mardi 16 juin 2009

Pack news of the week: biodegradable marketing, package redesign and nanoscience benefits

From cups and plates to dog-waste bags, plenty of products these days claim to be biodegradable. But the Federal Trade Commission appears poised to make such claims all but impossible for most marketers.

On Tuesday, the F.T.C. charged Kmart and two other companies — Tender Corp., and Dyna-E International — with making “false and unsubstantiated claims” that their products were biodegradable.

This is not the first controversy to arise recently over the use of the term “biodegradable.” A maker of plastic bags for newspapers recently scaled back its eco-friendly claims after being challenged over the bags’ biodegradability. The situation was handled through the National Advertising Division of the Council of Better Business Bureaus, a self-regulatory body.

Managing Risk in a Package Redesign: What Can We Learn from Tropicana?

Earlier this year, we witnessed one of the most publicized packaging missteps in recent memory. Indeed, Tropicana’s misguided redesign has already become infamous as, perhaps, the most notable marketing debacle since the introduction of New Coke nearly 25 years ago.

A recap. On January 8th Tropicana North America introduced a revolutionary new look for its flagship Tropicana Pure Premium brand, the market leader with over $700 million in North American sales. This design change was driven by and linked to a new $35 million advertising campaign that prominently featured the new packaging.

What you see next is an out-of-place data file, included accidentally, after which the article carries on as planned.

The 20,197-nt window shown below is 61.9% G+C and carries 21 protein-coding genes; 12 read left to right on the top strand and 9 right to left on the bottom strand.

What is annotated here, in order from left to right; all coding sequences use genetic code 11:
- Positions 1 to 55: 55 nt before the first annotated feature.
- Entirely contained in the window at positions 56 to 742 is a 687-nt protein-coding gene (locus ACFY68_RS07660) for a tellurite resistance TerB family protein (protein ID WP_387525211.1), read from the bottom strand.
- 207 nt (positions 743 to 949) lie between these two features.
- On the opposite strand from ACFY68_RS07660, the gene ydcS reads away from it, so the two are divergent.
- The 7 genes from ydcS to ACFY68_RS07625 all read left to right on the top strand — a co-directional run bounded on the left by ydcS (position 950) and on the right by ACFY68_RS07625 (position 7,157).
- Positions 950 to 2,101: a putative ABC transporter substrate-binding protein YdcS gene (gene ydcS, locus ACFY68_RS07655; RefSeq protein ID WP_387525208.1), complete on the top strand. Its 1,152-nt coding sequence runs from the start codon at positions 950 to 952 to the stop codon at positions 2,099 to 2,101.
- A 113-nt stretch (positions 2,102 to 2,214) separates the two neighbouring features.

Food safety rules and costs threaten nano science benefits

Over restrictive federal regulation of nano science should not be allowed to strangle the benefits the technology could bring to food safety, quality and availability, warns William Norwood, president nanoAgri Systems.

Speaking at the IFT International Nanoscience conference at Anaheim, California, Norwood told that: “The benefits of nano technology across a wide range of industries could be more important than nuclear energy. But restrictive rules could kill it…Nano is now a fear word.”

Environmental groups are lobbying the Environmental Protection Agency in a bid to persuade it to close the US nano industry, he said.

Also the Federal Insecticide, Fungicide and Rodenticide Act is placing big barriers to the development of nanotechnology.

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